in Defence

Teddington Systems helps upgrade Royal Navy Hunt-Class minesweepers

Posted 7 May 2019 · Add Comment

UK manufacturer Teddington Systems is in the vanguard of a major project for the Ministry of Defence (MoD), updating control panel systems of seven Royal Navy Hunt-Class minesweeper vessels.

A Royal Navy Hunt-Class minesweeper.
Picture Gary Wheatherston / Royal Navy, Crown Copyright

The work goes hand in hand with new emergency generators provided by Caterpillar that are being installed on the upper decks of the ships. The systems Teddington is working on are housed on the deck below.

The new generator upgrade will ensure the ships do not lose power in the event of a critical systems failure, which could happen if the ships were damaged in action.

The Cornwall-based specialist control systems engineering firm will update the panels on all seven ships to control the generator start-up, operation and health monitoring of the new generators.

The panel systems upgrade will communicate with the ship’s main command and control centre. The first of the ships has just been completed and the remaining six are expected to take up to five years to complete.

Teddington specialises in control panels and systems in defence and aerospace and is called upon throughout the world to carry out similar work. Recent contracts include control panel upgrades for submarines, helicopters and other ground-based systems.

Managing Director, James Henderson (above), explained: “Our work upgrading the Hunt-class control panel makes it compatible with the new generator’s enhanced performance.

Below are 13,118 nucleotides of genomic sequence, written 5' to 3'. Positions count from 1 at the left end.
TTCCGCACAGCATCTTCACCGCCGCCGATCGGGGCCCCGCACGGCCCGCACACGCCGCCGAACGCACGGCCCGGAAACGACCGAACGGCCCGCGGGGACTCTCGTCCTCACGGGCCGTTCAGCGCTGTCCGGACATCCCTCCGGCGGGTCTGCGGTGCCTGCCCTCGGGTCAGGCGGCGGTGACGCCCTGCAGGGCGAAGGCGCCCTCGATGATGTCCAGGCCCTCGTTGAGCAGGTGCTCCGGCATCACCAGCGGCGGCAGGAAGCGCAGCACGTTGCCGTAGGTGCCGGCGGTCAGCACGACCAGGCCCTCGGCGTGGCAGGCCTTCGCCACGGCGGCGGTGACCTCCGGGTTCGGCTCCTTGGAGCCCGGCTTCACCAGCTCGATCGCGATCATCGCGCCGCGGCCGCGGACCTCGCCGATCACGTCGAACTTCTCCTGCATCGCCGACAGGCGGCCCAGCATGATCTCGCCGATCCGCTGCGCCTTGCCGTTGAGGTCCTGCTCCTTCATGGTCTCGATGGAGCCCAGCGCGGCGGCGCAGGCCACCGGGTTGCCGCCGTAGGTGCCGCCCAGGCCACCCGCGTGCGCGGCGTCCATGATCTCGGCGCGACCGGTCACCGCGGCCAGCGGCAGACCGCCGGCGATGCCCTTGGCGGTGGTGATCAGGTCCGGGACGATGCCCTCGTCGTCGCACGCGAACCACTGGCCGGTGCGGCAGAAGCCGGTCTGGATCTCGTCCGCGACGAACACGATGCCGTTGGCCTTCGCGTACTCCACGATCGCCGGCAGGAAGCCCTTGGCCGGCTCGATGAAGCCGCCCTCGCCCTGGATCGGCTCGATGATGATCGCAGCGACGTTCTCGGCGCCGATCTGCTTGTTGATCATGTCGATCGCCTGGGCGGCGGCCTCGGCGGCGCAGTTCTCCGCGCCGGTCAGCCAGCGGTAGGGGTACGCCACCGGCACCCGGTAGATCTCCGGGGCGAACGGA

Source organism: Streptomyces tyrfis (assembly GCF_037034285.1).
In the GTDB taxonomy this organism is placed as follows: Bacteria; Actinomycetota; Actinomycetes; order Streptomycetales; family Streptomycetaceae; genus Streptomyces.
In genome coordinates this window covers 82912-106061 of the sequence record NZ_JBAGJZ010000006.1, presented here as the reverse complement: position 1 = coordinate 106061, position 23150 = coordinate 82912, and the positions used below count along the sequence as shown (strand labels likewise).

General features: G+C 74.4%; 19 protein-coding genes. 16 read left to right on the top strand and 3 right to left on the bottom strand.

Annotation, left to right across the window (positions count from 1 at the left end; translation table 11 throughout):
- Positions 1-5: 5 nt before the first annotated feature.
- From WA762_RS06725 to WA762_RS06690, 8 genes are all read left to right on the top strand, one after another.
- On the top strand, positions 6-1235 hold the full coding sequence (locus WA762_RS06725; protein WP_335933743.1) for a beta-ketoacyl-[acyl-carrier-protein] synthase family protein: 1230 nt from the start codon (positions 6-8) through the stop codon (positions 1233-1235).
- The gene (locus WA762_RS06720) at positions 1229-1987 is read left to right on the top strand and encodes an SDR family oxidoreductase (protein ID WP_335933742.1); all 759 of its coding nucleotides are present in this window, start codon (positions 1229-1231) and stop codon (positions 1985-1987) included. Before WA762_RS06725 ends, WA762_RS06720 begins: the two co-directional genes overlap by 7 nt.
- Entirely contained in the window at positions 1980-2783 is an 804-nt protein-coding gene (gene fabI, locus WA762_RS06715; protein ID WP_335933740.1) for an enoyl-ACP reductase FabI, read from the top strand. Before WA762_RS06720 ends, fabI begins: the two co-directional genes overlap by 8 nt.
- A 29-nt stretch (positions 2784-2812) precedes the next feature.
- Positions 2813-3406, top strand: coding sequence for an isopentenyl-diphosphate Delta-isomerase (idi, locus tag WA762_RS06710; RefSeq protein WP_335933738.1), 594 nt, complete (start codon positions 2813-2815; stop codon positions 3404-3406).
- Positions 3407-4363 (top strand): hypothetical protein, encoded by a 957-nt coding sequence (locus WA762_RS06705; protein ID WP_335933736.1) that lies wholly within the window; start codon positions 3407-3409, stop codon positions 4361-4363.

“It will ensure it will be able to detect how the generator is performing and can then alert the ship’s control centre to any faults.”

The project is using Teddington’s new IRISmodular systems development approach designed for ultra-long-life products and critical systems.

“This approach came about following discussions with the MoD and private sector where it was realised that the lifecycle of some systems were being extended by between 10-15 years,” said James.

“As a result, we were being asked to reverse engineer systems as many smaller, niche manufacturers that provided them were no longer in existence. The costs involved to do this were just too high so using IRISmodular we have been able to develop replacement systems in a much-reduced timescale and budget.”

Teddington Systems is a UK design and engineering company that works on advanced systems across a range of sectors including defence, aerospace, energy and transport. With its headquarters in St Austell, Cornwall, the firm specialises in electronics, critical systems, control panel technology, appliance controls and valve fabrication.


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